We fight hard, we love hard – there is no moderation.  If you are in my family and are not on at LEAST three medications to regulate your brain chemistry, thyroid, migraines, blood pressure, and cholesterol, step down, son. You can’t even play in the majors.

You see, we also have this quirk in which our brains do not manufacture dopamine and serotonin sufficiently. It’s hard to call it a curse, as it is directly correlated to our creativity. But it’s impossible to call it a blessing.

Depression feels dark. I’ve been sitting here trying to visualize what depression would look like if it were a person, and an image came to mind. Depression would be a coal miner. A hard-working, hard-scrabble, soot-covered man with the weight of the world (or its resources) on his shoulders.

He is in danger every single day, never sure if this will be the day a shaft collapses or any of 1,000 other mishaps might take his life. That’s the anxiety component.

He wears a helmet like some kind of gag gift – as if it could stop boulders and shaft supports from crushing him. On the helmet is a head light, but it, too, is covered in so much soot. It’s glow is minimal.

You see, there is soot everywhere. Blackness. All of his workday (and much of his life outside) he is blackened head to toe. When he goes to eat his wax-papered lunch sandwich, there are remnants of coal in his lunchbox. When he takes every breath, coal wisps into his lungs. By day’s end, only the whites of his eyes are not blackened by thick, powdery coal.

Had he any other choice, he would have a different occupation, but like so many families dealing with chemical genetic depression, it seems a simple given.

Like fighting depressive feelings, he gives his all every single day. It exhausts him, but he will get up and do it again the next day.

Cavernous darkness and a sinking feeling. That’s what it feels like to me. Depression manifests with thoughts of certain doom, ridiculously high anxiety, and in losing complete interest in anything that has ever brought me joy.  Heavy-hearted, short on hope. Praying to be delivered from the mine, and getting really pissed off at God for not rescuing me. So I cry. I do a lot of crying, but that only makes the soot sticky.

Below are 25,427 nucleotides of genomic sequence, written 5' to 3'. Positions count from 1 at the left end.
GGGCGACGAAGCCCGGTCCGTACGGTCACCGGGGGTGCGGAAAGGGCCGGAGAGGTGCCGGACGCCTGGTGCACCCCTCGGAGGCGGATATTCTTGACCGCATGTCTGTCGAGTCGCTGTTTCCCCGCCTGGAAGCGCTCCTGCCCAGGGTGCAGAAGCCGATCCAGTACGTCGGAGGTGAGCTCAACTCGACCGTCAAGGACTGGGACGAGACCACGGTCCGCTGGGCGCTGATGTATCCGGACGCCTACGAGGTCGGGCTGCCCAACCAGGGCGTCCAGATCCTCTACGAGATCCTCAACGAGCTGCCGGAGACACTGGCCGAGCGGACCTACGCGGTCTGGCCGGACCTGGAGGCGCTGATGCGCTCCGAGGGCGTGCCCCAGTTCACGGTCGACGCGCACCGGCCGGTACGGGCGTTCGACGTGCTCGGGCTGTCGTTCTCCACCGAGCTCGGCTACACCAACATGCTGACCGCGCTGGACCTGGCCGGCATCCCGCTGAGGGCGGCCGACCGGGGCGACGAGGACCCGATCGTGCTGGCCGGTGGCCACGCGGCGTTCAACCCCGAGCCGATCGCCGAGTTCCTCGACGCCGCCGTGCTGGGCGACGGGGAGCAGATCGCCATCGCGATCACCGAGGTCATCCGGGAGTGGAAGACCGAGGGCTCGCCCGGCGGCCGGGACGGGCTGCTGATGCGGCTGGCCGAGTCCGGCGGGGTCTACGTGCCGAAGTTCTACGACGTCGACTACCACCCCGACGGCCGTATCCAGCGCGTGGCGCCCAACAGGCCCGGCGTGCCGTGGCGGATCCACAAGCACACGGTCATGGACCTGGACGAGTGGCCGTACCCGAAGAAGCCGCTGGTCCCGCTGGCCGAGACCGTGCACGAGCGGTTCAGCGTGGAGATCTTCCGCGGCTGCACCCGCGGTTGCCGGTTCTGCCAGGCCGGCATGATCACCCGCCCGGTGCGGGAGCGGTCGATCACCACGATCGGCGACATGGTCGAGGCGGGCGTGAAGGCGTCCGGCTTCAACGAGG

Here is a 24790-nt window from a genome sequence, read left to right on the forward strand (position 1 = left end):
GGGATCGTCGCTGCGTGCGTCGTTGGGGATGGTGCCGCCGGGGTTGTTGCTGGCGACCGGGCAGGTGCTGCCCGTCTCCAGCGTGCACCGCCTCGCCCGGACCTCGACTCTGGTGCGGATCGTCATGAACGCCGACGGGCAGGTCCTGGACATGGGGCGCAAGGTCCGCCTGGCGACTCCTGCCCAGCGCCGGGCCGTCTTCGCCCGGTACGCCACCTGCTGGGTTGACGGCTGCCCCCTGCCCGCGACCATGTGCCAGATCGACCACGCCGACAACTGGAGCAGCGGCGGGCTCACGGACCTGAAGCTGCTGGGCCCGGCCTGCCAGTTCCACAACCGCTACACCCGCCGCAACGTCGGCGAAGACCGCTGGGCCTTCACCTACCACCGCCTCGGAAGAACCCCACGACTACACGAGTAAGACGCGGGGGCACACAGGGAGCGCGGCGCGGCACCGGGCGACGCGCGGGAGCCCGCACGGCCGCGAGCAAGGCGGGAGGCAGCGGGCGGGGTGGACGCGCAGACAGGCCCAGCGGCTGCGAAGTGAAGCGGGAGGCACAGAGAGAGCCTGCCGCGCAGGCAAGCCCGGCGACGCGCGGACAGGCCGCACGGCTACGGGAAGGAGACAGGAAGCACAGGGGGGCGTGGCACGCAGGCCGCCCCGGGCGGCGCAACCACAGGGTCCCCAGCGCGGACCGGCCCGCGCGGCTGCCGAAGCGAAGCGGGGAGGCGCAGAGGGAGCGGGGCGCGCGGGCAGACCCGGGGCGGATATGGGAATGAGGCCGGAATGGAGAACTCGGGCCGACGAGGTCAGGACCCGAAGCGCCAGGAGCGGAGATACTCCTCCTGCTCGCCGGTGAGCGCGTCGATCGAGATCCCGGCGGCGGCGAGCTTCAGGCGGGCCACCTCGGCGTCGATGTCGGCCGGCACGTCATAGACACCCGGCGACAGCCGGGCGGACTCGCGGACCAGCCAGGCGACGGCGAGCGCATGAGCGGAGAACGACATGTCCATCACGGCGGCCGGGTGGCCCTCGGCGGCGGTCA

But there are those times in the hole, the black, black vortex, that I sense a miner just like me. His presence is the Comfort. That’s where faith comes in. For what I lack in serotonin, I more than make up for in camaraderie. Eventually I will take hold of the hand – also covered in soot – and allow myself to be lifted up and out. I can try to pull up others with my own sooty hands.

It isn’t that we are truly out of hope, it’s just that it’s hard to find in the darkness.

Please feel free to share your own experience with spirituality in regards to depression.

And God bless us, every one.

 

Sufficient Grace in a Season of Suffering

suffering

By: Jana Greene

Good morning, God.

I woke up in a panic today. Sick and tired, and tired of being sick. I have basically been ill since I had shoulder surgery 3 1/2 months ago, and I’m so over it. Feeling like crap for nearly 4 months straight would depress dang near anybody.

I’m really fighting the emotional funk, and I know I’m not alone – so I’m posting my prayer here. I know several of my friends are fighting (or have fought) the same funk. Depression and anxiety are real bugaboos, even for believers. I’m so tired of the stigma that gets perpetuated in churches. Jesus People should be the LEAST stigmatizing, for crying out loud. (No, really, I have cried out loud a few times this week.) Being of good cheer seems out of the question. Getting dressed today might be doable.